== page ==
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- BNP, type B natriuretic peptide
- CAD, coronary artery disease
- EBCT, electron beam computed tomography LV, left ventricle
- LVEF, left ventricular ejection fraction
- SPECT, single photon emission computed tomography
The quantitation of left ventricle (LV) volumes and ejection fraction is an important aspect of cardiac evaluation in all cardiac disorders. Prognosis in many types of heart disease is closely related to global left ventricular ejection fraction (LVEF), falling off rapidly as the ejection fraction falls below 40% (fig 1). However, although ejection fraction has the advantage of being a simple numerical parameter that reflects LV function, it is strongly influenced by loading conditions and does not correlate well with symptom status. Perhaps more importantly, although two dimensional (2D) ejection fraction is meaningful when applied across populations or to stratify risk in individuals, its value as a sequential test within individuals is constrained by limited test–retest reliability.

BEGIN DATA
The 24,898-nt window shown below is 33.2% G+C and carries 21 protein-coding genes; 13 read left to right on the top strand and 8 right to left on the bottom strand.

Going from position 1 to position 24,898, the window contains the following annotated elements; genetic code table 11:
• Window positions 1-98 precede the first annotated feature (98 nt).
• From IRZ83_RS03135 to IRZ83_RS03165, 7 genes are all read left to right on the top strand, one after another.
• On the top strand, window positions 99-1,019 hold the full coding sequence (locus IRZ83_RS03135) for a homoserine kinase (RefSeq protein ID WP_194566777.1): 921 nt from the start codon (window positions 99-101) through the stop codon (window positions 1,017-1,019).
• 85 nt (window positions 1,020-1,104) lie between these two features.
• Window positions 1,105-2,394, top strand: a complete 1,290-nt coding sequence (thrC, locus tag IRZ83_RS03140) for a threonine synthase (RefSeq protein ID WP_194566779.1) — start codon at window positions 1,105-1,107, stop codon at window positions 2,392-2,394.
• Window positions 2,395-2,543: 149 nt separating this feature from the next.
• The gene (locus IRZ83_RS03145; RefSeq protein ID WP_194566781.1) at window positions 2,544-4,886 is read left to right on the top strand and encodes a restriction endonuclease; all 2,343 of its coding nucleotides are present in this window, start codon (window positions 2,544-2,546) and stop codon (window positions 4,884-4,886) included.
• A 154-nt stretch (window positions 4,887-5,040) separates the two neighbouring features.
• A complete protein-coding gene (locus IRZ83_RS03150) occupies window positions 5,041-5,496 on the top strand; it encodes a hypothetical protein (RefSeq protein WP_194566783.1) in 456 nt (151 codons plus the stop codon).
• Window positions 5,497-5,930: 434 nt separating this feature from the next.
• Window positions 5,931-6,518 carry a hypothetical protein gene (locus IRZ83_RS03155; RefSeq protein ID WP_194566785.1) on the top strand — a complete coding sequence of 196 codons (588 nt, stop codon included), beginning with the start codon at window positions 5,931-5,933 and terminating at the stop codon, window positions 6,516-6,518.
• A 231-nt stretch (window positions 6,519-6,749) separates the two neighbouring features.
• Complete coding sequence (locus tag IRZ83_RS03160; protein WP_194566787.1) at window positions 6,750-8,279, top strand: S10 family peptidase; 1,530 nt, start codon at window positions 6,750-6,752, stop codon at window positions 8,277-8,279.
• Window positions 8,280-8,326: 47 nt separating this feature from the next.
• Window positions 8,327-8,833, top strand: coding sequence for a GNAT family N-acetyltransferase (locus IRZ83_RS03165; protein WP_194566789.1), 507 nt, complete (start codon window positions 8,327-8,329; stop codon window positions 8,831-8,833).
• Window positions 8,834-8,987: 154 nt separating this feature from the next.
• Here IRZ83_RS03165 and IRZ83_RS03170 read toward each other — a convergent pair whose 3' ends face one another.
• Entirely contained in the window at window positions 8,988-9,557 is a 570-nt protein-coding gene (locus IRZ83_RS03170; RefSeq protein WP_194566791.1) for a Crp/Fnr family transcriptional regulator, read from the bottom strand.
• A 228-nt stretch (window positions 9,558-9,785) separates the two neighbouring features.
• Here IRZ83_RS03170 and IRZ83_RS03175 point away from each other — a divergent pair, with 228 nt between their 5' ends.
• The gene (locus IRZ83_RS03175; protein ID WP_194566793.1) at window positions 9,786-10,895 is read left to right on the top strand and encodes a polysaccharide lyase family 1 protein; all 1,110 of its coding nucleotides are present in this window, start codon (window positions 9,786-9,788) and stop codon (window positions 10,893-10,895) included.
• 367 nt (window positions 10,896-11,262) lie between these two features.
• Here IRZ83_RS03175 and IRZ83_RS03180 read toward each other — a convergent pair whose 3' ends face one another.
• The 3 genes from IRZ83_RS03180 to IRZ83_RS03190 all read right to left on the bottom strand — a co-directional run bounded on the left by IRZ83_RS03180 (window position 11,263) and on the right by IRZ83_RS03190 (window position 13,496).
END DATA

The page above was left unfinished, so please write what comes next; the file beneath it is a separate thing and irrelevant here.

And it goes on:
GLOBAL FUNCTION ASSESSMENT BY 2D ECHOCARDIOGRAPHY
Whatever the limitations of subjective assessment, the reality is that echocardiographic assessment of global left ventricular systolic function is usually performed subjectively. Moreover, the eye of an experienced observer is comparable to trackball measurements.1 The situations where this approach can be misleading are when the rhythm is irregular (when examining a long tape run rather than individual cine loops is essential), the LV size is very large or very small, and at the extremes of heart rate.
Measurement of ventricular volumes and ejection fraction
Two dimensional echocardiography approaches for calculation of LV volumes have largely superseded M mode echocardiography techniques that used geometric assumptions based on the minor dimension of the ventricle. A number of 2D approaches have been described (table 1),2–4 some using more sophisticated geometric assumptions. With each of these methods, once volumes have …